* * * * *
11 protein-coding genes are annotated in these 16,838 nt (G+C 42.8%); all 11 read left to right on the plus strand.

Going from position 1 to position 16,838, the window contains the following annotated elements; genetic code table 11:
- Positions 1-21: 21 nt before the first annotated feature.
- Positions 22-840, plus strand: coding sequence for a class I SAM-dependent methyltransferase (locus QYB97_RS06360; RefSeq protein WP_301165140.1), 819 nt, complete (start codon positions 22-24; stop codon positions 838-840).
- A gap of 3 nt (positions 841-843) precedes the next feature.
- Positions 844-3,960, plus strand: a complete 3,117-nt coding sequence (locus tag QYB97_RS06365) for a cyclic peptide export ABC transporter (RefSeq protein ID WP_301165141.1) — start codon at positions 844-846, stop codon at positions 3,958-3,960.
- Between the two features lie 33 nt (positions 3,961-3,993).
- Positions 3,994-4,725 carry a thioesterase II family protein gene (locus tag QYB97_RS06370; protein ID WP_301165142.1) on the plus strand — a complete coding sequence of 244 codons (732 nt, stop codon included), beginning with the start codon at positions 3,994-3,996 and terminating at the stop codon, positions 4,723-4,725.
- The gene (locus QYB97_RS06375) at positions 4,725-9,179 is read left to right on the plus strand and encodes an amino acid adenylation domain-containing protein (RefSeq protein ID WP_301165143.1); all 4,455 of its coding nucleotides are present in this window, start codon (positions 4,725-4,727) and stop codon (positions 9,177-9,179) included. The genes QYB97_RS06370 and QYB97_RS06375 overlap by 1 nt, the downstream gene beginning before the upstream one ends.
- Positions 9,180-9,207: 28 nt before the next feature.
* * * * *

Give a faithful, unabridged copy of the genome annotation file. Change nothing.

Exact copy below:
11 protein-coding genes are annotated in these 16,838 nt (G+C 42.8%); all 11 read left to right on the plus strand.

Going from position 1 to position 16,838, the window contains the following annotated elements; genetic code table 11:
- Positions 1-21: 21 nt before the first annotated feature.
- Positions 22-840, plus strand: coding sequence for a class I SAM-dependent methyltransferase (locus QYB97_RS06360; RefSeq protein WP_301165140.1), 819 nt, complete (start codon positions 22-24; stop codon positions 838-840).
- A gap of 3 nt (positions 841-843) precedes the next feature.
- Positions 844-3,960, plus strand: a complete 3,117-nt coding sequence (locus tag QYB97_RS06365) for a cyclic peptide export ABC transporter (RefSeq protein ID WP_301165141.1) — start codon at positions 844-846, stop codon at positions 3,958-3,960.
- Between the two features lie 33 nt (positions 3,961-3,993).
- Positions 3,994-4,725 carry a thioesterase II family protein gene (locus tag QYB97_RS06370; protein ID WP_301165142.1) on the plus strand — a complete coding sequence of 244 codons (732 nt, stop codon included), beginning with the start codon at positions 3,994-3,996 and terminating at the stop codon, positions 4,723-4,725.
- The gene (locus QYB97_RS06375) at positions 4,725-9,179 is read left to right on the plus strand and encodes an amino acid adenylation domain-containing protein (RefSeq protein ID WP_301165143.1); all 4,455 of its coding nucleotides are present in this window, start codon (positions 4,725-4,727) and stop codon (positions 9,177-9,179) included. The genes QYB97_RS06370 and QYB97_RS06375 overlap by 1 nt, the downstream gene beginning before the upstream one ends.
- Positions 9,180-9,207: 28 nt before the next feature.